I'll get a rather small thing out of the way first. From time to time Smith seems to erect scarecrows to knock down. One particular instance happens in his sidebar on The Moulin Rouge. His argument is that there is something valuable in the way love is portrayed (at least in its force in the human being) there, and he notes, "And so one could suggest that the kingdom looks more like Montmarte than Colorado Springs!" (pg. 72) The play, of course, is on a stereotype of Colorado Springs as a kind of evangelical Mecca where nearly everyone is blindly evangelical and in lock-step with the Republican party. I was disappointed in that kind of broad-stroke ad hominem, but it isn't the only place where part of his argument relies on pigeon-holing a set of evangelicals in a cubicle and knocking the whole thing down.

Then there are times where it seems Smith is too heavy-handed with other points of view in order to make his argument. The result of this tact is that he portrays an apparent disregard for and a simple denial of different points of view. Smith clearly argues that we are primarily affective/loving beings, but at times he appears to say we are exclusively affective/loving beings, showing a disregard for what seems to me to be the truth of the influence of ideas and reason. Instead of a both/and or primary/secondary approach Smith seems to want to have an either/or approach, which doesn't help his overall case.

Early on Smith characterizes his foil as "rationalistic," "a talking-head version of Christianity," and provocatively enough a "'bobble head' Christianity" where what goes on in the head far outweighs what goes on in the body (pg. 42). While this can be true of some forms of Christian theology heavily influenced by the enlightenment, is it true of all forms of theology concerned with true doctrine and the content of the propositional messages we proclaim? As seems to be the case with theologians and Christians influenced by a postmodern philosophy, there might be a temptation to make a category mistake here: all who disagree with us are disjointed enlightenment thinkers.

Another example of this kind of reasoning appears in the second half of the book on page 163, "The `image of God' (imago Dei) is not some de facto property of Homo sapiens (whether will or reason or language or what have you); rather, the image of God is a task, a mission" (emphasis his). This is the kind of thing that shoots the argument he wants to make in the foot. We are put off by the unnecessary bifurcation of the two - property vs. mission - and we are on guard from then on. I find it obvious in both the Scripture and in the theology on the subject that the image of God is at least a set of properties endowed to us by God that make us, not worms, uniquely human. It is then be constructive to note that the image of God is a "task, a mission" that we have as creatures living under God.

I simply do not see a logical contradiction in his argument if he took love to be primary to reason, and then argued for the proper places of each in the liturgies of the believer.

There is a lot to be gained through Smith's book, and he raises arguments we need to wrestle with that we don't often think through. And for that, I think this book is very useful for Christian educators and pastors. But I hope that as he fills out this project he will avoid some of the unnecessary rhetorical and argumentative devices that hurt the overall argument.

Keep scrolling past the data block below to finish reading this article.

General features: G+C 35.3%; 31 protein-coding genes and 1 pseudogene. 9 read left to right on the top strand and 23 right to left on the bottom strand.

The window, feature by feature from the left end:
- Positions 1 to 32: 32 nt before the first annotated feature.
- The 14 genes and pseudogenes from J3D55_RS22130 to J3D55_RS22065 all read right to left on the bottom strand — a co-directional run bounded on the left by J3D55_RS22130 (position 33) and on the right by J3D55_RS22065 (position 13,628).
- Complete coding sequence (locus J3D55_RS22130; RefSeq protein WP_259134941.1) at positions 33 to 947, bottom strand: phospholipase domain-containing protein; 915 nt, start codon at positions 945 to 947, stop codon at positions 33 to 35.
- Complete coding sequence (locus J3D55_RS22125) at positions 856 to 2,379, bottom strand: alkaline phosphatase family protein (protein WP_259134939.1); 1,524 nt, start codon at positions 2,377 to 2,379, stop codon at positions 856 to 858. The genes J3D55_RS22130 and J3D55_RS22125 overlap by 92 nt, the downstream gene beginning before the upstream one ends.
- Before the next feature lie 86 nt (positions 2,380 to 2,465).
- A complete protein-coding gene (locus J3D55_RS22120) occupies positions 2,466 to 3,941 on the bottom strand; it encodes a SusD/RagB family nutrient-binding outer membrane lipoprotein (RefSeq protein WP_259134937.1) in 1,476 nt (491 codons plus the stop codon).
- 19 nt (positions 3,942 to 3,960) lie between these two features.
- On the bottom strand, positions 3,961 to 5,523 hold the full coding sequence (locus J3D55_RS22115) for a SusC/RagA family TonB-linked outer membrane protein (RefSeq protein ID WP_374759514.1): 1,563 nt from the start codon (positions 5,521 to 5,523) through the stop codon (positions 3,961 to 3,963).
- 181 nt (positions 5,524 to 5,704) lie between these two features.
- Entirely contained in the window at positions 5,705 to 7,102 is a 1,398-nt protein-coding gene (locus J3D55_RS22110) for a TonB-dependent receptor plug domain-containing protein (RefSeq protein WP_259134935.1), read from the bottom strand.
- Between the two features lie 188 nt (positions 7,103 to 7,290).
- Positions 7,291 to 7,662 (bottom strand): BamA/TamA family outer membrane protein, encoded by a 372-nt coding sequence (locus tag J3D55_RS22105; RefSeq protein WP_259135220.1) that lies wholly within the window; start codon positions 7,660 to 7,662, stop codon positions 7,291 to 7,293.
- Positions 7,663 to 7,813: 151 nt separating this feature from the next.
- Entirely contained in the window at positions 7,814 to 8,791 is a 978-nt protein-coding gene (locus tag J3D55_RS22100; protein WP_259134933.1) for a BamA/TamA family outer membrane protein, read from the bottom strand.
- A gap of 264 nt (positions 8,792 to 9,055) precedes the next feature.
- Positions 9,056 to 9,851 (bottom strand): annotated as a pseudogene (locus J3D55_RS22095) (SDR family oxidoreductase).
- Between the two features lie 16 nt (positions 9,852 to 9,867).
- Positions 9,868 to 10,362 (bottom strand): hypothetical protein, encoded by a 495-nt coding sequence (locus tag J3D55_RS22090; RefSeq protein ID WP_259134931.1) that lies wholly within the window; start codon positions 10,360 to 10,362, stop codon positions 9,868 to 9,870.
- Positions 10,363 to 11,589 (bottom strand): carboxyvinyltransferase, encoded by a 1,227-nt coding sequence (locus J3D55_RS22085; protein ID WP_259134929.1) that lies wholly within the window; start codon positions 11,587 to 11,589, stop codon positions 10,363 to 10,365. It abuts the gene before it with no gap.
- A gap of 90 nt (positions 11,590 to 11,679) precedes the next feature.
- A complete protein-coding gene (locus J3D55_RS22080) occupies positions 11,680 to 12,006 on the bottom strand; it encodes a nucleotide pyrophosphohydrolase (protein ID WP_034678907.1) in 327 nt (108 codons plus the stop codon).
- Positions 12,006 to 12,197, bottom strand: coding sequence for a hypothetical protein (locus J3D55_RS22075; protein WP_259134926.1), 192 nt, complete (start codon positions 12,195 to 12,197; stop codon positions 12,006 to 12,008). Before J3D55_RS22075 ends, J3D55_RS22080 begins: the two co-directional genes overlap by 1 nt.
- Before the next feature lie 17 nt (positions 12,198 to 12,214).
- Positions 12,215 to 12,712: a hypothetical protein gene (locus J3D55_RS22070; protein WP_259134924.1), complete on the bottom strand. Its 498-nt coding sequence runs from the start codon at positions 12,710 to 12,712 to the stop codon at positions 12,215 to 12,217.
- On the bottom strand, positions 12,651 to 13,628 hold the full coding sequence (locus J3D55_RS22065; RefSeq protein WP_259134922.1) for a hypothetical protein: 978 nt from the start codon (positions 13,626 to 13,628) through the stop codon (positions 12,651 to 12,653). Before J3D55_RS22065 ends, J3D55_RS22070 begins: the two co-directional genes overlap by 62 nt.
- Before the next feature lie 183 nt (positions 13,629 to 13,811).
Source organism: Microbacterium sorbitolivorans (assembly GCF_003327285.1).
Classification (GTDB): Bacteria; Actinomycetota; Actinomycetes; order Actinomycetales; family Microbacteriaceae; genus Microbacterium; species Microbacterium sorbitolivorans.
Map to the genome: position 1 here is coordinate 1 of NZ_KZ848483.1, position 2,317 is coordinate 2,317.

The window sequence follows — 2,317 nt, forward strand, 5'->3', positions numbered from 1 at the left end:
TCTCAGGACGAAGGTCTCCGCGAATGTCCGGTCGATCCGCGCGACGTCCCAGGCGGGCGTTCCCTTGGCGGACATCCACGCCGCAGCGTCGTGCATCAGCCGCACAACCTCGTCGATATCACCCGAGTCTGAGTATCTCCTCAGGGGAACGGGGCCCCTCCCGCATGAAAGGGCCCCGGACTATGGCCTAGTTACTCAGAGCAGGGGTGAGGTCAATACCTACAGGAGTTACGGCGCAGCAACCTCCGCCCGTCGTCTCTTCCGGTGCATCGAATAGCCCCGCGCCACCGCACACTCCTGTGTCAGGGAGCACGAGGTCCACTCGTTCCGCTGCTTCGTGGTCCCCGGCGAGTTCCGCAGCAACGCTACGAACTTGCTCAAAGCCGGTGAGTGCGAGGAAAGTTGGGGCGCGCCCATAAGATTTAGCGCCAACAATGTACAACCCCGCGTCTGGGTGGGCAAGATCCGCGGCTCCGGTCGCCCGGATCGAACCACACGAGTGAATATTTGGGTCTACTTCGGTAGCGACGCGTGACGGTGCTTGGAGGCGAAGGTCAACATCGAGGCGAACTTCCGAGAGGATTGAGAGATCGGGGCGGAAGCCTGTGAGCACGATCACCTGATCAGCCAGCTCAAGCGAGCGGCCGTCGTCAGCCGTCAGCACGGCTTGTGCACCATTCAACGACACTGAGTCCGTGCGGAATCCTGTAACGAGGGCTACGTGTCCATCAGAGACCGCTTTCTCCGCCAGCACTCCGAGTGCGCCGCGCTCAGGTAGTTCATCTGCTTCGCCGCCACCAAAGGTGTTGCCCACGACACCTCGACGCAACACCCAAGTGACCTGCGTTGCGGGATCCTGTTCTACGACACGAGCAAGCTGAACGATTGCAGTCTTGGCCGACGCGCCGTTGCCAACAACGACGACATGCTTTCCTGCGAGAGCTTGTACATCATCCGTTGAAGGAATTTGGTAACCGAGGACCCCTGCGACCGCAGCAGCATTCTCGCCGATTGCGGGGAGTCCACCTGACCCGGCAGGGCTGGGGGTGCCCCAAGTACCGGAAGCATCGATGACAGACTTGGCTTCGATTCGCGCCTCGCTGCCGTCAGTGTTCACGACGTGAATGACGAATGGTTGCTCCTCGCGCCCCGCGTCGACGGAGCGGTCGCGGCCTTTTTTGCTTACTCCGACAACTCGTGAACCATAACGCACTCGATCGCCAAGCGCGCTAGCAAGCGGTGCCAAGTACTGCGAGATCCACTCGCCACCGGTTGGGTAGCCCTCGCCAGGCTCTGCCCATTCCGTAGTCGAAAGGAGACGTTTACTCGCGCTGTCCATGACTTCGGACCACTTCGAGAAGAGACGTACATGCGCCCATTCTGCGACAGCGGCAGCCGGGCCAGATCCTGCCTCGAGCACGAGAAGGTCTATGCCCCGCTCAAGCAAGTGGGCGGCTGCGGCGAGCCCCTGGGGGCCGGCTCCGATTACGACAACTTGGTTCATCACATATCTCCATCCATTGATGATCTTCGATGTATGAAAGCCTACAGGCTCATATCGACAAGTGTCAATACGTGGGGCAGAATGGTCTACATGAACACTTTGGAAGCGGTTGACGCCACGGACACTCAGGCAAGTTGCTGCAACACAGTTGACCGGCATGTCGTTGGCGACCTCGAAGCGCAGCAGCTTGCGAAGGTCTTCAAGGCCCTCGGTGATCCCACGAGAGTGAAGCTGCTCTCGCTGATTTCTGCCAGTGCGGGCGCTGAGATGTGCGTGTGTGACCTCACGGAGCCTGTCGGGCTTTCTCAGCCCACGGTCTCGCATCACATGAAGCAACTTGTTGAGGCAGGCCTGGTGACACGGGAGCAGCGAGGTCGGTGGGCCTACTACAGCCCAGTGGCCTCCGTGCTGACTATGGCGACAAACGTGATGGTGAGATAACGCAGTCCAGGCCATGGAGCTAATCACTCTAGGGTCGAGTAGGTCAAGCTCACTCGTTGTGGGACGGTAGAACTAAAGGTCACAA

36 of 41 people found the following review helpful
Great Philosophical Anthropolgy, Needs more Missional Practices 31 Dec. 2009
By Joseph Bumbulis - Published on
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Why is it that the everydayness of many Western Christians' lifestyles often reflect the values of their culture instead of Christ? How do our ways of engaging and teaching discipleship often leave our actions thin but our heads heavy? What is it that our actions betray our words or beliefs so that we proclaim God as highest but pay homage to the other gods of entertainment, consumerism, or nationalism? James K.A. Smith's newest reflection on education at its core is a reflection on discipleship. In this quest, he gives a fuller and more correct understanding of humans as affective, desiring animals in able to work towards a deeper discipleship, but fails to go beyond classical liturgical practices. This book is valuable to many: students, teachers, Sunday Schools, professors, preachers, and academics.

While I'll hold off on a full review I will say that he takes off better than he lands. Part I of the book is devoted to constructing a deeper philosophical anthropology than the anthropology modernity or romanticism. The core argument of Desiring the Kingdom is that humans at their core are not thinking or even believing animals, but rather are precognitive, pre-rationalist lovers. We are what we love, we are what we worship. Furthermore, the first part of the book reflects upon the power of "secular" liturgies that form and shape human desire and love, so that our love is misdirected. Much of my aggravation from my own as well the discipleship of the Western church, is that the true formative practices of our daily lives come less from the church than the mall, White House, flag, Jerry World (the newest Mecca of entertainment and competition: the Dallas Cowboys Stadium). While these things are not evil in themselves, they should not be the focus of our desire as they tend to claim.

Overall, the power of Part I is Smith's aim is to unveil the truth that behind every pedagogy or practice for teaching is a philosophical anthropology, or understanding of human existence. I fully appreciate Smith's understanding of human anthropology: "loving, desiring, affective, liturgical animals who, for the most part, don't inhabit the world as thinkers or cognitive machines."
So, instead of being pushed by our beliefs, we are "pulled by a telos that we desire."